“Who? Your mum?”
“What?” I hoped I’d heard misheard him. “Do you mean ‘hit her’ as in you did it by accident, or as in you do it a lot?”
“A lot.” He hung his head in shame. I leaned against the back of my chair, astounded and disappointed. After witnessing all Elaine had been subjected to, he’d been inclined to repeat history.
“Why would you do that?” I asked, baffled.
“I don’t know. I just get angry and frustrated all the time and then I lash out. I can’t help it.”
“Of course you can help it! You don’t just hit your wife for no reason. Why?”
He looked up at me slowly, his eyes channelling deep into mine.
“If anyone should know, it’s you…” His voice trailed off and he picked up his jacket and stumbled out of the house.
I reluctantly followed him, propping him up by his shoulders, ready for a long walk on a short journey.
I headed towards the pickup truck to drive into town and buy new electrical cables. And as I looked towards her bedroom window, her closed curtain moved ever so slightly.
February 11, 12noon
Each day, I watched her lose herself in a novel. She was loyal to the authors she chose – always novels by Dickens, Huxley, Shakespeare and Hemingway… she seemed drawn to the classics. I presumed they offered her an escape to somewhere far from the whorehouse she’d made her home.
Wherever I was carrying out maintenance work around the bordello, she would stop me in my tracks through proximity alone. Of the thirty or so women who lived or worked in the brothel, she was the only one who ground my world to a halt just by being.
It wasn’t the delicate shine from her shoulder length auburn hair, her olive skin or plump, rose pink lips. It wasn’t the silk camisoles that clung to her hips and breasts, or the brown abyss of her eyes that intoxicated me.
It was her air of complete indifference towards the peculiar juncture she circled. While other girls competed for a customers’ attention, she was aloof. And that made her an all the more attractive purchase for those with deep pockets.
Her colleagues took as many men as were willing, but she was discerning; accepting just two per day, and never at weekends. And her self-rationing put her in great demand. Her time between them was spent in Madame Lola’s office or making herself invisible in her bedroom at the back of the building.
We never spoke; we never made eye contact and as far as she was aware, I did not exist. But it didn’t matter. I was obsessed with Luciana.
“Why didn’t you tell me about Kenneth?” she began.
He paused to reflect on a decision he’d made as a thirteen-year old boy. Then she listened closely as he revealed things about himself he’d kept hidden when they were a partnership.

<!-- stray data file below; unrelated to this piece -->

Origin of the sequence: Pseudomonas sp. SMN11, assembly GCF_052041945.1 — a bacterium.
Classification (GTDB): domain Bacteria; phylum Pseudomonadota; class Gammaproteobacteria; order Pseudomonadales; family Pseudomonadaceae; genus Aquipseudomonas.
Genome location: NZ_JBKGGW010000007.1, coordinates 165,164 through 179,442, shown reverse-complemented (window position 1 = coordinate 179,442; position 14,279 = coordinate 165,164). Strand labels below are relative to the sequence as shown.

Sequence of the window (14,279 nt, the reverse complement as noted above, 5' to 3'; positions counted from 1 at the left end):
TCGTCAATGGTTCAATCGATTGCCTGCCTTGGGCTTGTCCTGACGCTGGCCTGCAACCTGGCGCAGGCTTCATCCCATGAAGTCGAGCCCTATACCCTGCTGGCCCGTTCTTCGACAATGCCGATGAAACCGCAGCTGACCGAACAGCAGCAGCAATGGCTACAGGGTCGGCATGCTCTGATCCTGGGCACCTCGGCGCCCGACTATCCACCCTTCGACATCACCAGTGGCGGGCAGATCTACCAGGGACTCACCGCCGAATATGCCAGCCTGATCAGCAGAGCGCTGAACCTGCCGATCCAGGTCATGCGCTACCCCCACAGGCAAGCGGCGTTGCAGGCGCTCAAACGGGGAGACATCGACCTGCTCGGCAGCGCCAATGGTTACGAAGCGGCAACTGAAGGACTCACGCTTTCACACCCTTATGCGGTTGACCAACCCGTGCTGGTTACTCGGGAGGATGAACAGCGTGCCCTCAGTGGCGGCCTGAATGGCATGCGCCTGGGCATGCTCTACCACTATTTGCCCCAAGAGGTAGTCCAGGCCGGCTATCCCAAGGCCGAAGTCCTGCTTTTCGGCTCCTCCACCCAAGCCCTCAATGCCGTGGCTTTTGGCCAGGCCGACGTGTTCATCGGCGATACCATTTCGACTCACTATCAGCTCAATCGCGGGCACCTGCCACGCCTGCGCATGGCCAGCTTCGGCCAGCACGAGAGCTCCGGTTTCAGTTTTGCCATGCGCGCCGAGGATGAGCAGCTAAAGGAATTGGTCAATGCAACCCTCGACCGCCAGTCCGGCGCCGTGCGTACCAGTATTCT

He explained why London had been his first destination, and how he discovered the circumstances surrounding Doreen’s death. He spoke of meeting Kenneth, but neglected to mention what he’d whispered into his ear or why his biological father branded his only son a monster.
She’d never met Doreen and only heard bits and bobs about her through the years. Naturally, she was curious about the mother of the man she loved and she’d wanted to know more. But it was obvious he’d been hurt by her more than he ever admitted. She’d never even seen a photograph of Doreen so she’d built a mental picture of her instead. She looked like Dusty Springfield. She’d told him that once and he’d laughed.
When he spoke of spending the night by Doreen’s grave so she wouldn’t be alone, it reminded her of the sensitivity he was capable of. However, his subsequent actions had all but erased any of the good he’d done in the past.
“I didn’t tell you about Kenneth because I didn’t want to acknowledge him as my father,” he admitted. “I hated the man from the moment we met and I didn’t want you to see in me, what I saw in him.”
“Yet he’s exactly what you’ve become, if not worse,” she replied. She knew it was a callous thing to say, but he hadn’t spared her feelings so she wasn’t going to pull her punches either.
“Not now,” he corrected, “but for a while, maybe, yes.”
“So if you hated him that much, why go to the trouble of trying to find him?”
“But it took you twenty-five years to offer me the same courtesy, didn’t it?”
He said nothing.
Inside she was hurt that he hadn’t trusted her with such an important secret. But she was angry he hadn’t mentioned Dougie’s violent streak towards his poor Beth. Although they weren’t close like she was with Caroline and Annie, she was sure the three of them could have helped her. And that might have changed so much that followed.